In its submission to this inquiry, the Victorian Government stated that over the five state budgets to 2019-20, it has invested $2.91 billion ‘to drive family violence reform’. It said a further $557 million in ongoing funding is ‘embedding frontline services and the supporting institutions, processes and programs that are central to the Government’s approach’.
To provide context to this evidence, the Committee was interested in better understanding the level of investment from other Australian governments over a similar time period. The information included below is primarily drawn from submissions to the inquiry. The Committee notes that this information is not exhaustive and is not intended to serve as a comparison between jurisdictions, noting the difficulty of disaggregating funding in areas such as policing, justice, housing, and homelessness.
In its submission, the Australian Government advised it has committed ‘record funding’ of $340 million to implement the priorities of the National Plan’s fourth Action Plan, which runs from 2019 to 2022.
In a 2019 media release announcing funding for the Fourth Action Plan, the then Minister for Families and Social Services said that the investment ‘brings Commonwealth investment in this space since 2013 to over $840 million’.
As discussed in the previous chapter, the Australian Government also invested a further $150 million through the National Partnership Agreement on COVID-19 Domestic and Family Violence Responses, $130 million of which would be provided to states and territories for frontline services. Distribution of these funds is discussed in further detail in the following section.
Asked about state and territory funding commitments, a representative of the Department of Social Services advised the Committee that it is ‘not always transparent’ to the Australian Government what these commitments are.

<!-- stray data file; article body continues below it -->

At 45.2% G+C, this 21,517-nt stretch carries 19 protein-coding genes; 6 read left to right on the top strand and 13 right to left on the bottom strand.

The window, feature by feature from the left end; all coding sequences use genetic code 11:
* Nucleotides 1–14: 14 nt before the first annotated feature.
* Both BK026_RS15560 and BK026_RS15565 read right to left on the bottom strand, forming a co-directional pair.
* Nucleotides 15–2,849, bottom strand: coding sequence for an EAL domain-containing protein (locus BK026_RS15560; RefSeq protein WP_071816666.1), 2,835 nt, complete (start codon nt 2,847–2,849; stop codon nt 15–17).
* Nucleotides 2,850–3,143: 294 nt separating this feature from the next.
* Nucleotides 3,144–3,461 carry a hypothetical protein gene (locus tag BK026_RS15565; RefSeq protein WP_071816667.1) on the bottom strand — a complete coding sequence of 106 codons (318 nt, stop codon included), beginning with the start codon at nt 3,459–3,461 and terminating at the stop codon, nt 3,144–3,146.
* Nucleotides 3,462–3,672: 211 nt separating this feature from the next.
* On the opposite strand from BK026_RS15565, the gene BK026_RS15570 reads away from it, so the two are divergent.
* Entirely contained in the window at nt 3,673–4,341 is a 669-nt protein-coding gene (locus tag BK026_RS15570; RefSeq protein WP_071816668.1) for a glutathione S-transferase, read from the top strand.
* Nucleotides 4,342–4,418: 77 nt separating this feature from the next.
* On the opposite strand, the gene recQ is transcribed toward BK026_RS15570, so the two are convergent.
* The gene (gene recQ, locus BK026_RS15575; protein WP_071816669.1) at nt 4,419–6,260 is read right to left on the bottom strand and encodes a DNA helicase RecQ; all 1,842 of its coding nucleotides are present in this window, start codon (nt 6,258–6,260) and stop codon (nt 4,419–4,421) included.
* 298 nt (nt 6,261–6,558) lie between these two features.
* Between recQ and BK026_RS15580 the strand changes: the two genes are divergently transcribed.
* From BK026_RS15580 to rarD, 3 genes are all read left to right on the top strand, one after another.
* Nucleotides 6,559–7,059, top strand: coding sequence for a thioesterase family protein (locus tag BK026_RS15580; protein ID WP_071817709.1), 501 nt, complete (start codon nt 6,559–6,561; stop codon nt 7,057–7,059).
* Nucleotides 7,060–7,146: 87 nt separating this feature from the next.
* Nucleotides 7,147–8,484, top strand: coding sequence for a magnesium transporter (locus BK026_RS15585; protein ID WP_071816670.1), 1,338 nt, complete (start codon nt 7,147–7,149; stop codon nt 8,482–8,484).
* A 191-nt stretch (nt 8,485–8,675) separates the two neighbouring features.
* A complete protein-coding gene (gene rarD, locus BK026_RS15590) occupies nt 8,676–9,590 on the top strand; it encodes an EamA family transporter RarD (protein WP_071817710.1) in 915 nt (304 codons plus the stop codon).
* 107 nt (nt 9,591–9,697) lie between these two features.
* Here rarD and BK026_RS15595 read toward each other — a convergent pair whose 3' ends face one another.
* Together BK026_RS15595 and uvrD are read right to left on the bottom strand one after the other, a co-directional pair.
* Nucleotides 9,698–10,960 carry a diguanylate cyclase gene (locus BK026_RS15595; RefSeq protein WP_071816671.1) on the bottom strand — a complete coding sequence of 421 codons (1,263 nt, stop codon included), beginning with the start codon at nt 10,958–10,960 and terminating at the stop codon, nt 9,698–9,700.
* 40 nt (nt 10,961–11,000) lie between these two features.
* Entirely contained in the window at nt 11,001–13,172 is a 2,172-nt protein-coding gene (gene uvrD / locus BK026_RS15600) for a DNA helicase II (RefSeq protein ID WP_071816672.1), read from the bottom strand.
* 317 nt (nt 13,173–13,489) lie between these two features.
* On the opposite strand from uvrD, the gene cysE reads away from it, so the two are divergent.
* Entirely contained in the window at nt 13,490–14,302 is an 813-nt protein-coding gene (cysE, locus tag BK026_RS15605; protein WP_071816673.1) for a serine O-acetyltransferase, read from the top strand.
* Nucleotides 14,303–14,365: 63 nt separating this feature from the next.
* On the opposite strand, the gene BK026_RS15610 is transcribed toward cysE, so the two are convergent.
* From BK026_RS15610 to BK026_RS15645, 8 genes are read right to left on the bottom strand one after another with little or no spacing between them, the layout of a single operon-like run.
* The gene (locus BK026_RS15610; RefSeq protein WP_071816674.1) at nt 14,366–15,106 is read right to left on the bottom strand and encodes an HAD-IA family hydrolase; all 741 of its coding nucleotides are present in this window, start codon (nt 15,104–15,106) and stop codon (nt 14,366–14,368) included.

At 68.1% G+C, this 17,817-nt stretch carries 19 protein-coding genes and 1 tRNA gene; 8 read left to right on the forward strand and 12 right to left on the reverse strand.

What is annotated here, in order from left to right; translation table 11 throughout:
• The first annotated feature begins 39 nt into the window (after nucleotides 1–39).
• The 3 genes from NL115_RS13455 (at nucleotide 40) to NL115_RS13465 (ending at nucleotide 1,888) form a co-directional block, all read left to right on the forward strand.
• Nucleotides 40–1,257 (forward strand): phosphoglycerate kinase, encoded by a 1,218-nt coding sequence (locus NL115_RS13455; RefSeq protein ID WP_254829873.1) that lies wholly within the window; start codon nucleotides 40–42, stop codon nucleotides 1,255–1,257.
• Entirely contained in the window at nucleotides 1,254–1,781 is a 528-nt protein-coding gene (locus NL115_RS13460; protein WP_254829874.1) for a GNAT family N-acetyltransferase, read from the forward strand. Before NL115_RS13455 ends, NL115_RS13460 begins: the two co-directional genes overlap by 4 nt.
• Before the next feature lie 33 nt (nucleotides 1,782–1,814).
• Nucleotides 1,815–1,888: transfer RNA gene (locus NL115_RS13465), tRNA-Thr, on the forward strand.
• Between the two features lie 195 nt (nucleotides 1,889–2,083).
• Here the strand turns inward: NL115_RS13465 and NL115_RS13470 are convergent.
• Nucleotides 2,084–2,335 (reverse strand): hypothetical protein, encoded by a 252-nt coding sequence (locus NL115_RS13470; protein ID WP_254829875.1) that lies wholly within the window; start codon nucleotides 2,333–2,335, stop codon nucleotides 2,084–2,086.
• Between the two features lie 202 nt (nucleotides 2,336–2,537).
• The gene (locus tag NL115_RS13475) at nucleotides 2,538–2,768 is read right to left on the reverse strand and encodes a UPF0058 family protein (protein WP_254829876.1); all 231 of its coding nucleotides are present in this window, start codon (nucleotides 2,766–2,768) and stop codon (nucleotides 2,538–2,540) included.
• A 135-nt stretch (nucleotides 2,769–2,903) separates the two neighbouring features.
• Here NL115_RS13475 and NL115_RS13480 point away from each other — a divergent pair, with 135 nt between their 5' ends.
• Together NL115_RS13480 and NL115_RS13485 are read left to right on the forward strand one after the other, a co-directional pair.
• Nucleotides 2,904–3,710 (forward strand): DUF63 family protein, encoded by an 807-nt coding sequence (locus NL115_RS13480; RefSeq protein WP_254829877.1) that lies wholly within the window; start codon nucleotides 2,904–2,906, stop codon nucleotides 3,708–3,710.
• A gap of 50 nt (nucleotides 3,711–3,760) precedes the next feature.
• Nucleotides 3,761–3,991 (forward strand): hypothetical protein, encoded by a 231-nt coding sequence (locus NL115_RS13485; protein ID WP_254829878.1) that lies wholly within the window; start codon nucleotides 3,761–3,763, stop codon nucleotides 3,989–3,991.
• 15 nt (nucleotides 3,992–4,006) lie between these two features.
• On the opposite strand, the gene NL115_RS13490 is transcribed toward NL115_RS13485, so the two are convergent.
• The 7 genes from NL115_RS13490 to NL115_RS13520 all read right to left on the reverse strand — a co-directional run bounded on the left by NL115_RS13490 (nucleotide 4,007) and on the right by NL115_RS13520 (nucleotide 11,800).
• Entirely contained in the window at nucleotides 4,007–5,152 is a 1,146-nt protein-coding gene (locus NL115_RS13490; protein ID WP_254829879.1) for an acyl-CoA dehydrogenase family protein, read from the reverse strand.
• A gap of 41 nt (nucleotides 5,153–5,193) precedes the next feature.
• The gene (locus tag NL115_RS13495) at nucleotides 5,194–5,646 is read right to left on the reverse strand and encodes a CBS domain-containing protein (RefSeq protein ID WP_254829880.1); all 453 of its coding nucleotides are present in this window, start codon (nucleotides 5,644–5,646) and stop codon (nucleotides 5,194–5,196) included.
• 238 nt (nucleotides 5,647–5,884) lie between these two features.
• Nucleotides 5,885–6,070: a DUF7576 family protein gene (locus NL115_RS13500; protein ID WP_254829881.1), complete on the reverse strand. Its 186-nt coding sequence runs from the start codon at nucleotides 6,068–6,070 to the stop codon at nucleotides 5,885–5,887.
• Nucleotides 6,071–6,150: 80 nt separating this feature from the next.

State and territory contributions to key initiatives under the National Plan, including Australia’s National Research Organisation for Women’s Safety (ANROWS) and Our Watch, are outlined in a supplementary submission from the Department.
In its submission, the ACT Government cited a commitment of $21.42 million over four years under the 2016 ACT Government Response to Family Violence to address family violence and provide additional supports to families, women, and children. This was increased to $24 million over four years in the 2019-20 budget.
The New South Wales Department of Communities and Justice said the government was investing more than $431 million over four years under the NSW Domestic and Family Violence Blueprint for Reform 2016-2021, its whole‑of-government strategy to address family violence.
The Northern Territory Department of Territory Families said that in 2019-20 $29.4 million was allocated to the domestic, family, and sexual violence portfolio as part of the Domestic, Family and Sexual Violence Reduction Framework 2018-2028 - Safe respected and free from violence.
The Queensland Government submitted that it had made a record investment of $328.9 million since 2015-16 through the Domestic and Family Violence Prevention Strategy 2016–2026, which involved delivering all of the 140 recommendations made by the Not Now, Not Ever report in 2015.